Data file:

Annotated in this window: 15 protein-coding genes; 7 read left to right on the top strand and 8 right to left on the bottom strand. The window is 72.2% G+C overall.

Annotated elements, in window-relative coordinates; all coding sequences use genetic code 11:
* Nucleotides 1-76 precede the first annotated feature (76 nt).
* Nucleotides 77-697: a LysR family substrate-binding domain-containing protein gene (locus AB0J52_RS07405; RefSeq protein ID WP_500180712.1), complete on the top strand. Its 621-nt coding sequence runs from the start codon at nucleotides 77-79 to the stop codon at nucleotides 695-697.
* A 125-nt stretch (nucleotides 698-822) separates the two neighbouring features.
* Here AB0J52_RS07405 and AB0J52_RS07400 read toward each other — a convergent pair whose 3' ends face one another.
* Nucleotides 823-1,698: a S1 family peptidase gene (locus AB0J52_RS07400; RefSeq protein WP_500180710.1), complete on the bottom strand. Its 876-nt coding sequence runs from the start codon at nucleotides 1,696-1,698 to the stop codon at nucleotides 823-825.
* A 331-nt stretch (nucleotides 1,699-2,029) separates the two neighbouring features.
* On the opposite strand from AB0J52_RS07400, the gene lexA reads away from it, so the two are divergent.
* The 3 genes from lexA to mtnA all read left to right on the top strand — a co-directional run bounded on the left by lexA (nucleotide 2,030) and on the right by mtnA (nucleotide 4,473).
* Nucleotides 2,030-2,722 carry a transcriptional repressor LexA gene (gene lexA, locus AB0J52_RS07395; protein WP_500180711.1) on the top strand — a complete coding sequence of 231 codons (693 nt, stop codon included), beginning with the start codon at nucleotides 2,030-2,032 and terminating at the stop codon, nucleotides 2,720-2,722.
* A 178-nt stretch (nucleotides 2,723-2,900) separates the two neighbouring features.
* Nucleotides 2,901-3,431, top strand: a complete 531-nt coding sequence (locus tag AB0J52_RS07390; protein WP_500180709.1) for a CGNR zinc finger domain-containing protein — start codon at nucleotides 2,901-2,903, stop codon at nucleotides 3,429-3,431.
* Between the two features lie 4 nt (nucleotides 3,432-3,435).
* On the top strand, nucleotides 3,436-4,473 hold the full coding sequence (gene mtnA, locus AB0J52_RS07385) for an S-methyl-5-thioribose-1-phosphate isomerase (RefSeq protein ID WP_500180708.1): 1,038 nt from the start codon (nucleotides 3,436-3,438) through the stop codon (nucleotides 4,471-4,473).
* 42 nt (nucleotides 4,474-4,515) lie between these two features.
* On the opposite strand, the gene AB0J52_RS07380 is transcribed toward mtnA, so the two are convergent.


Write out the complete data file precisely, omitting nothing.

Annotated in this window: 15 protein-coding genes; 7 read left to right on the top strand and 8 right to left on the bottom strand. The window is 72.2% G+C overall.

Annotated elements, in window-relative coordinates; all coding sequences use genetic code 11:
* Nucleotides 1-76 precede the first annotated feature (76 nt).
* Nucleotides 77-697: a LysR family substrate-binding domain-containing protein gene (locus AB0J52_RS07405; RefSeq protein ID WP_500180712.1), complete on the top strand. Its 621-nt coding sequence runs from the start codon at nucleotides 77-79 to the stop codon at nucleotides 695-697.
* A 125-nt stretch (nucleotides 698-822) separates the two neighbouring features.
* Here AB0J52_RS07405 and AB0J52_RS07400 read toward each other — a convergent pair whose 3' ends face one another.
* Nucleotides 823-1,698: a S1 family peptidase gene (locus AB0J52_RS07400; RefSeq protein WP_500180710.1), complete on the bottom strand. Its 876-nt coding sequence runs from the start codon at nucleotides 1,696-1,698 to the stop codon at nucleotides 823-825.
* A 331-nt stretch (nucleotides 1,699-2,029) separates the two neighbouring features.
* On the opposite strand from AB0J52_RS07400, the gene lexA reads away from it, so the two are divergent.
* The 3 genes from lexA to mtnA all read left to right on the top strand — a co-directional run bounded on the left by lexA (nucleotide 2,030) and on the right by mtnA (nucleotide 4,473).
* Nucleotides 2,030-2,722 carry a transcriptional repressor LexA gene (gene lexA, locus AB0J52_RS07395; protein WP_500180711.1) on the top strand — a complete coding sequence of 231 codons (693 nt, stop codon included), beginning with the start codon at nucleotides 2,030-2,032 and terminating at the stop codon, nucleotides 2,720-2,722.
* A 178-nt stretch (nucleotides 2,723-2,900) separates the two neighbouring features.
* Nucleotides 2,901-3,431, top strand: a complete 531-nt coding sequence (locus tag AB0J52_RS07390; protein WP_500180709.1) for a CGNR zinc finger domain-containing protein — start codon at nucleotides 2,901-2,903, stop codon at nucleotides 3,429-3,431.
* Between the two features lie 4 nt (nucleotides 3,432-3,435).
* On the top strand, nucleotides 3,436-4,473 hold the full coding sequence (gene mtnA, locus AB0J52_RS07385) for an S-methyl-5-thioribose-1-phosphate isomerase (RefSeq protein ID WP_500180708.1): 1,038 nt from the start codon (nucleotides 3,436-3,438) through the stop codon (nucleotides 4,471-4,473).
* 42 nt (nucleotides 4,474-4,515) lie between these two features.
* On the opposite strand, the gene AB0J52_RS07380 is transcribed toward mtnA, so the two are convergent.